Tax Reliefs in Singapore: 6 Ways to Reduce Your Personal Income Tax
If you live and work in Singapore, there’s a good chance you’ll need to file and pay income tax here. The filing process is simple and straightforward - head to myTax Portal and declare your income, deductions, and tax reliefs. If you’re an employee whose company is participating in the Auto-Inclusion Scheme, you simply need to check the salary information provided by your employer and click submit.
How much income tax you pay depends on your chargeable income, which is based on your total employment income such as annual salary and bonuses. If you are a landlord, you will also get taxed on your rental income. Income such as interest from approved banks or capital gains aren’t taxed in Singapore. To make sure you’re calculating your chargeable income correctly, refer to IRAS’s list of what is taxable and what is not.
Singapore uses progressive rates to tax its tax residents, which simply means that you get taxed more the higher your income is. You can refer to this table to get an idea of how much income tax you need to pay in 2021.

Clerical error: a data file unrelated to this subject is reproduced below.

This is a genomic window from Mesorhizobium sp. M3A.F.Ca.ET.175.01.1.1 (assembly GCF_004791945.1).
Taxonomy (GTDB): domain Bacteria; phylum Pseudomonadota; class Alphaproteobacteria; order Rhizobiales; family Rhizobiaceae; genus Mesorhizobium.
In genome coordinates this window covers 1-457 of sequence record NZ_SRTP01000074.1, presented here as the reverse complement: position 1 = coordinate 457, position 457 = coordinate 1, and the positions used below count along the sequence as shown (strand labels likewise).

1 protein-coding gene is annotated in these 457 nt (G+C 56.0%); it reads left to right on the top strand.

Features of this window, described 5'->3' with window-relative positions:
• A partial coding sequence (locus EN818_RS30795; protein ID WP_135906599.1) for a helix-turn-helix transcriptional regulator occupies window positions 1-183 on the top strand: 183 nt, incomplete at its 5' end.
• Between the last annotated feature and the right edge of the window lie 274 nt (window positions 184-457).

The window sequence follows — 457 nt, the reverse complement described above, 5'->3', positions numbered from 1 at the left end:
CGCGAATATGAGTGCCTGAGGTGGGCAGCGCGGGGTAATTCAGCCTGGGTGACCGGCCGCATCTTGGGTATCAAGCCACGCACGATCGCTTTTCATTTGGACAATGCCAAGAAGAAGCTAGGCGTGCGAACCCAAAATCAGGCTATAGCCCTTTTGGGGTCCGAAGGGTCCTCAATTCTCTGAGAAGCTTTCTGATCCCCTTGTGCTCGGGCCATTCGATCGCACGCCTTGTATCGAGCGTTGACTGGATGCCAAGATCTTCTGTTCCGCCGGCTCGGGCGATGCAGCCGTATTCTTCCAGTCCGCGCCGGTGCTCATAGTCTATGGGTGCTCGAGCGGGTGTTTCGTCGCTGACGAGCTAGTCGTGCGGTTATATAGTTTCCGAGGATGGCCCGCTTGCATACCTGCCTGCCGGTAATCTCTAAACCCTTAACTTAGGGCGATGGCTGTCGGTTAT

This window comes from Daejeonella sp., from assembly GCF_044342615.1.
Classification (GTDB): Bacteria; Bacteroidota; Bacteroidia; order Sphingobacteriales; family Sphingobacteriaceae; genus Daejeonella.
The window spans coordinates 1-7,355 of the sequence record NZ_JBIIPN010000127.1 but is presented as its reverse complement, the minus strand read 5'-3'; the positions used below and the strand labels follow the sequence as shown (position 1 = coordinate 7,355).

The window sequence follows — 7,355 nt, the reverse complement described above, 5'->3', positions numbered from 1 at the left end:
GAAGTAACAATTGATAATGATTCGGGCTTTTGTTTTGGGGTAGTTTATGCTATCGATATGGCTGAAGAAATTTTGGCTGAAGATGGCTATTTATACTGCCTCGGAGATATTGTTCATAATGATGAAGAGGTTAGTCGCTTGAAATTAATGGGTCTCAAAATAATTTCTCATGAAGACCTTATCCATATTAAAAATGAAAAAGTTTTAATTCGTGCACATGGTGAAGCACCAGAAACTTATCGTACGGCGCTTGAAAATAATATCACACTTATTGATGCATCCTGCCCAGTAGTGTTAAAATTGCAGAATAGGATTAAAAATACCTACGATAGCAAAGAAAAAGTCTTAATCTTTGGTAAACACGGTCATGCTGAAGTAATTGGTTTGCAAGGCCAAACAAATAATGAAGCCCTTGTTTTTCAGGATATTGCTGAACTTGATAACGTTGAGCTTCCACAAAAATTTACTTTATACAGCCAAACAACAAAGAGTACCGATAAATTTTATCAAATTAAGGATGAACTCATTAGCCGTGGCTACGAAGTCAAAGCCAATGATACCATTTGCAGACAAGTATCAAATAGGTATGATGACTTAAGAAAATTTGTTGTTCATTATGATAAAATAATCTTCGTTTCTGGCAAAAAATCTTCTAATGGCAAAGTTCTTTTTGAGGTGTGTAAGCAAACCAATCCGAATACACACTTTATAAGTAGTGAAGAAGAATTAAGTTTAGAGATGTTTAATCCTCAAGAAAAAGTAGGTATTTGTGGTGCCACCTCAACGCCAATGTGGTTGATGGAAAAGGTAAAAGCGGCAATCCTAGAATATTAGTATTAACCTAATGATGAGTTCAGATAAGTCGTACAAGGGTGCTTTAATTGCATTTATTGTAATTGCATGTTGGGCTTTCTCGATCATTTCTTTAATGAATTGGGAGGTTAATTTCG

|Chargeable Income||Income Tax Rate||Gross Tax Payable|
In excess of $320,000
Tax reliefs are given by the government to recognise your contributions to Singapore’s most important social objectives, such as starting a family and saving for your own retirement.most important social objectives, such as starting a family and saving for your own retirement. They are deducted from your chargeable assessable income, which means you can end up paying less income tax. Do note that a personal income tax relief cap of $80,000 applies to the total amount of all tax reliefs claimed for each year of assessment.
There’s a few months left until the next tax season, which gives you plenty of time to learn how to make the most of your tax reliefs in Singapore.
Tax Reliefs for Parents
There are many challenges that come with starting a family, but the tax reliefs/rebates available to Singapore tax resident parents make it a little easier to cover their material needs. There are a number of schemes that you might qualify for, so be sure to explore the full list of tax reliefs for married couples and families.
|Tax Reliefs for Parents who are Singapore tax residents|
|Tax Relief||For Whom^||Amount|
|Qualifying Child Relief (QCR)||Mothers and fathers (to be shared based on agreed apportionment)||Maximum $4,000 per child|
|Parenthood Tax Rebate§||Mothers and fathers (to be shared based on agreed apportionment)||$5,000 for the first child
$10,000 for the second child
$20,000 for third and each subsequent child
This is a one-time claim that must be made the year following your child’s birth
|Handicapped Child Relief (HCR)||Mothers and fathers (to be shared based on agreed apportionment)||$7,500 per child|
|Working Mother’s Child Relief (WMCR)#||Working mothers||As a percentage of mother’s earned income:
15% for the first child
20% for the second child
25% for the third and each subsequent child